Yes and no. I realize there are still places in Australia and New Zealand that demand an off grid system or lighting by candles. Here in the states though, power lines run to nearly every corner of civilization. For me, I am lucky in that power stays on 98 percent of the year. The only disruptions are storm related most of the time. I belong to a Co-Op, and have probably the cheapest power possible. If it was not for the 25,000 BTU of AC needed this time of year to cool this less than efficient structure, my power consumption and cost, would be the lowest possible during the year. Winter generally sees higher power bills because my heat is all electric. 11KW of electric heating elements. The furnace tends to run some days when it's cold non stop all day. Those days are expensive!

For me, playing with the RE in any form is purely for fun or academic.

The fact that there is no "real need" for a RE system, coupled with the high cost of components and need to replace the batteries 5-7 years, really doesn't make much economical sense? It's all a hobby and for fun only.

Robert

---------- Post added at 05:34:43 AM ---------- Previous post was at 04:42:57 AM ----------

Quote:
Originally Posted by Vanman View Post
Here are a couple thoughts. For one, I would use the highest battery voltage you reasonably can, probably 48 in this case, and the fewest cells possible, so I'd be looking at electric forklift batteries, and use just one big one.

I want to build a 112 volt nominal system, just like Kohler used to make. It'll normally be in the range 110 - 125, give or take, a little more and a little less at times. But this way I can run most things directly from the battery, with no conversion at all. But I collect antique DC appliances and I'm a little eccentric so...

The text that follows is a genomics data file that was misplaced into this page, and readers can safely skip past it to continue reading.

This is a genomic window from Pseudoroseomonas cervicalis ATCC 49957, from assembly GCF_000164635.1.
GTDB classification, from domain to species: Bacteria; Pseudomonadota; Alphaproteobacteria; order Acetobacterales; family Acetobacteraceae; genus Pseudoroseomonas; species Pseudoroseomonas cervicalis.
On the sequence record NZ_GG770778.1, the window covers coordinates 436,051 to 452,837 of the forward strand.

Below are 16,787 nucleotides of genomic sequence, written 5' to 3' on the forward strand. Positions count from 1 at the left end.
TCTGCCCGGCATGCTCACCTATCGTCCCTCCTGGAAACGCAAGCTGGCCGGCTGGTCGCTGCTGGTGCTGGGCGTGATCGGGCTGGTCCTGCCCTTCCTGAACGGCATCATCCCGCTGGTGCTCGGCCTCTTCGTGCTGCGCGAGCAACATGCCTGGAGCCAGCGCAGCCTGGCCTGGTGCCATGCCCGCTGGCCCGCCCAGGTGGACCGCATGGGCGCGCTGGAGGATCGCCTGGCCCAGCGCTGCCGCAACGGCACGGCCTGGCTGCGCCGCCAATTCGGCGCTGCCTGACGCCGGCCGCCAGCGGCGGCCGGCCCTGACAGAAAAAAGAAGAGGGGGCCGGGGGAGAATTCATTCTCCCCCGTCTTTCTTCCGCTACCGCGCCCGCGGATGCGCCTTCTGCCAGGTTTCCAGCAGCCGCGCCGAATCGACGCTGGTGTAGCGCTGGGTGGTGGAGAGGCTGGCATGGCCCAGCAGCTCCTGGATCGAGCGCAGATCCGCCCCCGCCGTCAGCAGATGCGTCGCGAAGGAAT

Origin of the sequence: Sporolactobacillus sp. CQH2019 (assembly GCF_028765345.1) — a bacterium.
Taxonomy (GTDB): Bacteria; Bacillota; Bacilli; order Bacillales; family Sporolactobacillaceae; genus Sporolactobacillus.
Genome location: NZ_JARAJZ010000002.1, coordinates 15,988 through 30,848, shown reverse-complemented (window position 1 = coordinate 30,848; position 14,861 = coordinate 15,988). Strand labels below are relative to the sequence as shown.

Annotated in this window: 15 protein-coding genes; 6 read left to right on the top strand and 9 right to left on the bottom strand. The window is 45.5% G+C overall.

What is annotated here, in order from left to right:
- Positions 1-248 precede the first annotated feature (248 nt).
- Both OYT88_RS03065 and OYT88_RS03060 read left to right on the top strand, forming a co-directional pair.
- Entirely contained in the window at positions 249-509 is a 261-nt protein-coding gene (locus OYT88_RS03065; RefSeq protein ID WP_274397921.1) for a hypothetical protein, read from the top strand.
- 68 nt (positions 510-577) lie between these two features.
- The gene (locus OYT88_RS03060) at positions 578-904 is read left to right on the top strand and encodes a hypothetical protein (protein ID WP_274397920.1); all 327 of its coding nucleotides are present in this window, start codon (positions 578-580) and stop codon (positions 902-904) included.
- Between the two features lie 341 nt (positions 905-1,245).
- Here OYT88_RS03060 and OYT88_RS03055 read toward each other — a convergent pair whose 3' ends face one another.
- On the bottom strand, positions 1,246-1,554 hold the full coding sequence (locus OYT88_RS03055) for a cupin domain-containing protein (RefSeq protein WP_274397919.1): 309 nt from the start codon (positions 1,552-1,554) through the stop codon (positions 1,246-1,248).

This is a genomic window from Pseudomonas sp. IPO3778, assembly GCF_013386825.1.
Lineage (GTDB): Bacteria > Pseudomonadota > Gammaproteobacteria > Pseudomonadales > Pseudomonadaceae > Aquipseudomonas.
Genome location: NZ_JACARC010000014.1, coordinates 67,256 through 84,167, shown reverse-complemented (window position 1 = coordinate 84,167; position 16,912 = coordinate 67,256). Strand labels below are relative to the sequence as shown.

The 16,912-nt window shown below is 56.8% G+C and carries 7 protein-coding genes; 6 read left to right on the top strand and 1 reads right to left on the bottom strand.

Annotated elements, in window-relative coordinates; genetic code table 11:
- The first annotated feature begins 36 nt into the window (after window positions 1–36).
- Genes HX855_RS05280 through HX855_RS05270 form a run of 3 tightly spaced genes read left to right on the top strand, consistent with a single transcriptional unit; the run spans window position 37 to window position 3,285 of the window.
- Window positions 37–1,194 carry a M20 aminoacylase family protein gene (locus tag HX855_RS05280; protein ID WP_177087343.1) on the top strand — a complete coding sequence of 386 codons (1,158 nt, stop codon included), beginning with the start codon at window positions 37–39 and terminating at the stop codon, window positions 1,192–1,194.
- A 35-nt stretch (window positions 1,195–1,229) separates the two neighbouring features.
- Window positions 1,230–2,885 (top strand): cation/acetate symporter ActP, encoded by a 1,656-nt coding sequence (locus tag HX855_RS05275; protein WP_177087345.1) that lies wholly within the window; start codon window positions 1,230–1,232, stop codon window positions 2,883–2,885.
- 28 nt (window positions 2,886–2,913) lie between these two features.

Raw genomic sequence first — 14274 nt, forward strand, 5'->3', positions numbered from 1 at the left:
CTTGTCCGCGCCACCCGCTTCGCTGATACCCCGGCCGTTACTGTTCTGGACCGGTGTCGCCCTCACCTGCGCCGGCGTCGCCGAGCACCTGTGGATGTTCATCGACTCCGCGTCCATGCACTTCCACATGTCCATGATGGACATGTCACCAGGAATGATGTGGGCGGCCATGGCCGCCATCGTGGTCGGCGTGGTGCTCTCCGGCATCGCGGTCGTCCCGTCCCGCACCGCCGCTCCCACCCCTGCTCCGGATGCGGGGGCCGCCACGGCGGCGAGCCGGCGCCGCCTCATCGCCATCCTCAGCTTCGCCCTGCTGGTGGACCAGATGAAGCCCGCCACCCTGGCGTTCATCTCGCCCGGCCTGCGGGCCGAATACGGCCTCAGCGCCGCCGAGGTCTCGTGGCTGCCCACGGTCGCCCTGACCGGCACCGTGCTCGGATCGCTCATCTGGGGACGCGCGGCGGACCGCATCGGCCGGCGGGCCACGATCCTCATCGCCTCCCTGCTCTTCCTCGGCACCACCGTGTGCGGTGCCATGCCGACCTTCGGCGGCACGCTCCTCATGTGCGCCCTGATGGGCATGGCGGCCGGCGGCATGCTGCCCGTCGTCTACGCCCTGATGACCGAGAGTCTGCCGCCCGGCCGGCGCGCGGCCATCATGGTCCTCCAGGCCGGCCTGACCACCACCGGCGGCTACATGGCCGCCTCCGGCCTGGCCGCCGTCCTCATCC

On the plus side, a refrigerator doesn't use nearly that much power. Oh, some will be more than others, of course, but 50 to 100 watts is probably a closer figure. This is average. More while running, but also off sometimes. I had one at a house I was working on and it was the only thing connected to power. Per the electric meter it uses 50 watts, again average, of course. I think it was around 100 while running, and probably a few hundred while in defrost.

Another thing that can help is shifting demand to coincide with generation, ie when it's sunny. Then you skip the battery usage, wear and tear, and attendant losses for that load altogether.

Keith
Morning Keith, I thought about 48v but would like to stick with 12v for a couple reasons: One, The system dad had was 12v. I have a fondness for 12v. Two, I want to be able to use a Briggs engine driving an alternator to help charge the batteries if needed for what ever reason, Three, 12v stuff is far easier to find and cost less than 48v. This includes the charge controllers, inverters, 12v appliances and even lighting. Forth, If I was going to be living off the grid and on batteries, I would be looking at 48v and Nickel Iron batteries. I have a fondness for the Edison cells, even know they are stupid expensive. If more RE folks would realize the advantages to the NiFe batteries, they would no doubt be made in America once again, and cost less. How to get people to see past those Lithium bats? Those things to me are ticking time bombs. They do explode a lot more than other battery types!

Ideally, I suppose 24v would be the next step up that would allow me to retain most of the advantages of 12v.